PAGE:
5. Kiminori Matsuyama, 2007. "Beyond Icebergs: Towards a Theory of Biased Globalization," Review of Economic Studies, Oxford University Press, vol. 74(1), pages 237-253.
  6. Marc J. Melitz, 2003. "The Impact of Trade on Intra-Industry Reallocations and Aggregate Industry Productivity," Econometrica, Econometric Society, vol. 71(6), pages 1695-1725, November.
  7. Bound, John & Johnson, George, 1992. "Changes in the Structure of Wages in the 1980's: An Evaluation of Alternative Explanations," American Economic Review, American Economic Association, vol. 82(3), pages 371-92, June.
  8. Paolo Epifani & Gino Gancia, 2004. "The skill bias of world trade," Economics Working Papers 833, Department of Economics and Business, Universitat Pompeu Fabra, revised Mar 2007.
  9. Andrew Bernard & Stephen Redding & Peter Schott, 2004. "Comparative advantage and heterogeneous firms," IFS Working Papers W04/24, Institute for Fiscal Studies.
  10. Desjonqueres, Thibaut & Machin, Stephen & Van Reenen, John, 1999. " Another Nail in the Coffin? Or Can the Trade Based Explanation of Changing Skill Structures Be Resurrected?," Scandinavian Journal of Economics, Wiley Blackwell, vol. 101(4), pages 533-54, December.
  11. Lawrence F. Katz & Kevin M. Murphy, 1992. "Changes in Relative Wages, 1963–1987: Supply and Demand Factors," The Quarterly Journal of Economics, Oxford University Press, vol. 107(1), pages 35-78.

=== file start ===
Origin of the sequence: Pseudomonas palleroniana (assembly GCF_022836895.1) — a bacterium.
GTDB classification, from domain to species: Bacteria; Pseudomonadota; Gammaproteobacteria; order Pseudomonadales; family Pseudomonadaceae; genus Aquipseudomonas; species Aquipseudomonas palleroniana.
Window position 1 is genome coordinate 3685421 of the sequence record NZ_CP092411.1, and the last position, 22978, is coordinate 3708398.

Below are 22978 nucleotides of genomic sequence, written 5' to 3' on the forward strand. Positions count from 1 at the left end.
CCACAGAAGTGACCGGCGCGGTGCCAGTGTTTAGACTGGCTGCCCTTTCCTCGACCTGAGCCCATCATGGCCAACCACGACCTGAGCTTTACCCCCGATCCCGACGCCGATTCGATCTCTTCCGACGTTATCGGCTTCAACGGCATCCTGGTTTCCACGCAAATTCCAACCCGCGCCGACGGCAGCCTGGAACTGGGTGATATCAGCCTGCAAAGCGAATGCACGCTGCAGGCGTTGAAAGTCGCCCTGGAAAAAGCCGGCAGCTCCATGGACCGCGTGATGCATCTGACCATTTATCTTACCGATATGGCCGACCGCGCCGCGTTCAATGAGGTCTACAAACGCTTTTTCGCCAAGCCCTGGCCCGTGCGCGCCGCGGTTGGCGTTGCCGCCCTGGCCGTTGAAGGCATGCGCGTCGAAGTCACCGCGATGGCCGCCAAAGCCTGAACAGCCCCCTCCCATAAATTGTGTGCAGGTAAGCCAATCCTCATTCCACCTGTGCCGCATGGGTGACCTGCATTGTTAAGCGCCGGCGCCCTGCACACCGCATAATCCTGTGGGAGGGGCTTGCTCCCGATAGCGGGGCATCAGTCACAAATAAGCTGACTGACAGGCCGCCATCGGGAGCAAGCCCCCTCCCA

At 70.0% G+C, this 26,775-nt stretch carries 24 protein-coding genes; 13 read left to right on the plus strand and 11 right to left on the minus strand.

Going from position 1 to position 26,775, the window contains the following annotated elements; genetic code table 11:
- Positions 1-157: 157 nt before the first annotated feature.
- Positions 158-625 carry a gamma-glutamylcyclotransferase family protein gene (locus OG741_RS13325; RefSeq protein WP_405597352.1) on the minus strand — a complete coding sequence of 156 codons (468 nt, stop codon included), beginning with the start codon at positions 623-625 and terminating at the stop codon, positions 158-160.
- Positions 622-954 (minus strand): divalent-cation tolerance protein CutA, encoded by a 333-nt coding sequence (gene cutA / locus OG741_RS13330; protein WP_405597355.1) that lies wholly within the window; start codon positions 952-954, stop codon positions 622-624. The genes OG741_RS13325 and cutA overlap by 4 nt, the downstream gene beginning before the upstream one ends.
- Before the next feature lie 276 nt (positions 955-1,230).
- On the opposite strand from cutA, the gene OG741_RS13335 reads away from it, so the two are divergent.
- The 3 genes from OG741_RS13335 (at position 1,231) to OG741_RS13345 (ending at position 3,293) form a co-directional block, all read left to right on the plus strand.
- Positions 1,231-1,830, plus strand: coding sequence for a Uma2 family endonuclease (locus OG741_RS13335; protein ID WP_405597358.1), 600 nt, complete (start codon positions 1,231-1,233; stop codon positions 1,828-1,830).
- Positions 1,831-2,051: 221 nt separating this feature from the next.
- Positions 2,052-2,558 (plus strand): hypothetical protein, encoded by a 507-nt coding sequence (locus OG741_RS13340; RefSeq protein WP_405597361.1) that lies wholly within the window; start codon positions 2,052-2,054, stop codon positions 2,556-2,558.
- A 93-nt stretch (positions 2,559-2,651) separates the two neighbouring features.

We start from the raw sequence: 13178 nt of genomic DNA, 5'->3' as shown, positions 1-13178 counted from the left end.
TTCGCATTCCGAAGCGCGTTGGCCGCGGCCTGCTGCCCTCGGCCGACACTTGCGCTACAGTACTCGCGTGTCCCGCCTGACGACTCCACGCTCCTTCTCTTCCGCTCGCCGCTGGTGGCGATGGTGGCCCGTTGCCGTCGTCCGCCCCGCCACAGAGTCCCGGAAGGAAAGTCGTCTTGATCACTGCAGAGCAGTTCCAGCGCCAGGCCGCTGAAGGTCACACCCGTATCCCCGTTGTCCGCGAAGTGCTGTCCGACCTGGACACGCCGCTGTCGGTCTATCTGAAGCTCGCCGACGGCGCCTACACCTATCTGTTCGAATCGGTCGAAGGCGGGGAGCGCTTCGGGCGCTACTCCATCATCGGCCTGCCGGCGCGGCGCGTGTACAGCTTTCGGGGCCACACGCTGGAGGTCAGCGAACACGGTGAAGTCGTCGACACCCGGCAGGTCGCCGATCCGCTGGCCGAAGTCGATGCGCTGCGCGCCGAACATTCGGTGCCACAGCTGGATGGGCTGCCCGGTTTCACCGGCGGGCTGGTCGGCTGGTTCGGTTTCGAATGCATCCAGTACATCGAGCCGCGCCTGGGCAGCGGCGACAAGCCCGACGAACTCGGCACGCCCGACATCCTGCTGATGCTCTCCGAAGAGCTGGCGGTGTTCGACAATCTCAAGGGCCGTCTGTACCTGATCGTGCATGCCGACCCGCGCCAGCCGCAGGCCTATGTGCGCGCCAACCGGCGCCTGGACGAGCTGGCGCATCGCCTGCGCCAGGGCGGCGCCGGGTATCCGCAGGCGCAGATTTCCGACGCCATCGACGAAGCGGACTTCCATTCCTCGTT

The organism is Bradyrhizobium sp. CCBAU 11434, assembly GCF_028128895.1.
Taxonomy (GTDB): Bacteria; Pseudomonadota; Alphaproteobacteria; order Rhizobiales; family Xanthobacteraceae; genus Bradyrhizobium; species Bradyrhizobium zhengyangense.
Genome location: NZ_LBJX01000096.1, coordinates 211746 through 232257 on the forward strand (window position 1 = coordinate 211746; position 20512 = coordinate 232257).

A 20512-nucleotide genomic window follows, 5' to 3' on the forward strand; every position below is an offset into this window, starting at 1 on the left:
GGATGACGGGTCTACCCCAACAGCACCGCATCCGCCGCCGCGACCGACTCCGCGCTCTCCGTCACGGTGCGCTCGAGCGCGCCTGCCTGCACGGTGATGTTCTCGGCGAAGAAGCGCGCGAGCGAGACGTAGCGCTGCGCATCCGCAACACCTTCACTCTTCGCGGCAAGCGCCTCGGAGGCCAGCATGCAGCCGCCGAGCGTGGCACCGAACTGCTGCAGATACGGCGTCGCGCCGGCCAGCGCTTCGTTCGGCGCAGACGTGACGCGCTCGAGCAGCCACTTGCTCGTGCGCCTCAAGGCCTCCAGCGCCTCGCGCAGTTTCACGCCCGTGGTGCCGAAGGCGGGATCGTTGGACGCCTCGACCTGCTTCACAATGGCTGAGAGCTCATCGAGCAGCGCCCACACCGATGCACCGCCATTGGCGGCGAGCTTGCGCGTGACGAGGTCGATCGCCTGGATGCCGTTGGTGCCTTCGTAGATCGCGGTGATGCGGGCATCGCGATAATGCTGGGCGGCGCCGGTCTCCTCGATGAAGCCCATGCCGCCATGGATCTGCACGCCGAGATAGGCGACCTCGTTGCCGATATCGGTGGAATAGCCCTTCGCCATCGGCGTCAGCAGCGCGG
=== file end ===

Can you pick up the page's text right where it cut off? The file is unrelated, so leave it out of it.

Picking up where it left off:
12. Werner Antweiler & Daniel Trefler, 2000. "Increasing Returns and All That: A View From Trade," NBER Working Papers 7941, National Bureau of Economic Research, Inc.
  13. Miguel Székely & Nancy Birdsall & Jere R. Behrman, 2000. "Economics Reform and Wage Differentials in Latin America," Research Department Publications 4235, Inter-American Development Bank, Research Department.
  14. Wood, Adrian, 1998. "Globalisation and the Rise in Labour Market Inequalities," Economic Journal, Royal Economic Society, vol. 108(450), pages 1463-82, September.
  15. Daron Acemoglu, 2002. "Technical Change, Inequality, and the Labor Market," Journal of Economic Literature, American Economic Association, vol. 40(1), pages 7-72, March.